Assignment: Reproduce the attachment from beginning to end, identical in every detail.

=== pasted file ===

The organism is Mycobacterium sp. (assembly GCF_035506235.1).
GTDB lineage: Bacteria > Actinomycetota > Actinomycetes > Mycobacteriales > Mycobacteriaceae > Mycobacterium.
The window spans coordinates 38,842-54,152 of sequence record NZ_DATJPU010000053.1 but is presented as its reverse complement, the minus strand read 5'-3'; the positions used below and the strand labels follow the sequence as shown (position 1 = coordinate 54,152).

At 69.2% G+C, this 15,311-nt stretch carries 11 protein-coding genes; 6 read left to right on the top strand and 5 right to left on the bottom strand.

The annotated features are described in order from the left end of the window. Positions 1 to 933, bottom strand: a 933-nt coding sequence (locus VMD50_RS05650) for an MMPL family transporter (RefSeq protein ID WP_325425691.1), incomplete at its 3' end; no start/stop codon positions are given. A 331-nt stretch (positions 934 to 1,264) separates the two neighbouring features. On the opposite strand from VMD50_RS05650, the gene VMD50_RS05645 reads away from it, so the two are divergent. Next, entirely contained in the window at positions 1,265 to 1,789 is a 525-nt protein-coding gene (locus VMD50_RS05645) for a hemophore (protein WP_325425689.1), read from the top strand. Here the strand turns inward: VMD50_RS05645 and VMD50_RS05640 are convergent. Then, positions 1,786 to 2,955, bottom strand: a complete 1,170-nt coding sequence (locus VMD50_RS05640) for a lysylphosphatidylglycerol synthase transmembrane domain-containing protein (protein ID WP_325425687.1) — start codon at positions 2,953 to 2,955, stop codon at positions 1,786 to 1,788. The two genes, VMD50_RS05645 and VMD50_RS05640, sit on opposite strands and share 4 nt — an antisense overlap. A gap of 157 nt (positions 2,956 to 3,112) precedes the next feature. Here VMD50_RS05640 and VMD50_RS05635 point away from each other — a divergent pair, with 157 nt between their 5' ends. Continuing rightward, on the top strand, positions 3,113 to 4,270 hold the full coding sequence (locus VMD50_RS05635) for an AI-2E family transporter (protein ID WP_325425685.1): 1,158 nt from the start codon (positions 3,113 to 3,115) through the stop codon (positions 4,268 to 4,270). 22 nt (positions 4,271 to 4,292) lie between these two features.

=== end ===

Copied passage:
The organism is Mycobacterium sp. (assembly GCF_035506235.1).
GTDB lineage: Bacteria > Actinomycetota > Actinomycetes > Mycobacteriales > Mycobacteriaceae > Mycobacterium.
The window spans coordinates 38,842-54,152 of sequence record NZ_DATJPU010000053.1 but is presented as its reverse complement, the minus strand read 5'-3'; the positions used below and the strand labels follow the sequence as shown (position 1 = coordinate 54,152).

At 69.2% G+C, this 15,311-nt stretch carries 11 protein-coding genes; 6 read left to right on the top strand and 5 right to left on the bottom strand.

The annotated features are described in order from the left end of the window. Positions 1 to 933, bottom strand: a 933-nt coding sequence (locus VMD50_RS05650) for an MMPL family transporter (RefSeq protein ID WP_325425691.1), incomplete at its 3' end; no start/stop codon positions are given. A 331-nt stretch (positions 934 to 1,264) separates the two neighbouring features. On the opposite strand from VMD50_RS05650, the gene VMD50_RS05645 reads away from it, so the two are divergent. Next, entirely contained in the window at positions 1,265 to 1,789 is a 525-nt protein-coding gene (locus VMD50_RS05645) for a hemophore (protein WP_325425689.1), read from the top strand. Here the strand turns inward: VMD50_RS05645 and VMD50_RS05640 are convergent. Then, positions 1,786 to 2,955, bottom strand: a complete 1,170-nt coding sequence (locus VMD50_RS05640) for a lysylphosphatidylglycerol synthase transmembrane domain-containing protein (protein ID WP_325425687.1) — start codon at positions 2,953 to 2,955, stop codon at positions 1,786 to 1,788. The two genes, VMD50_RS05645 and VMD50_RS05640, sit on opposite strands and share 4 nt — an antisense overlap. A gap of 157 nt (positions 2,956 to 3,112) precedes the next feature. Here VMD50_RS05640 and VMD50_RS05635 point away from each other — a divergent pair, with 157 nt between their 5' ends. Continuing rightward, on the top strand, positions 3,113 to 4,270 hold the full coding sequence (locus VMD50_RS05635) for an AI-2E family transporter (protein ID WP_325425685.1): 1,158 nt from the start codon (positions 3,113 to 3,115) through the stop codon (positions 4,268 to 4,270). 22 nt (positions 4,271 to 4,292) lie between these two features.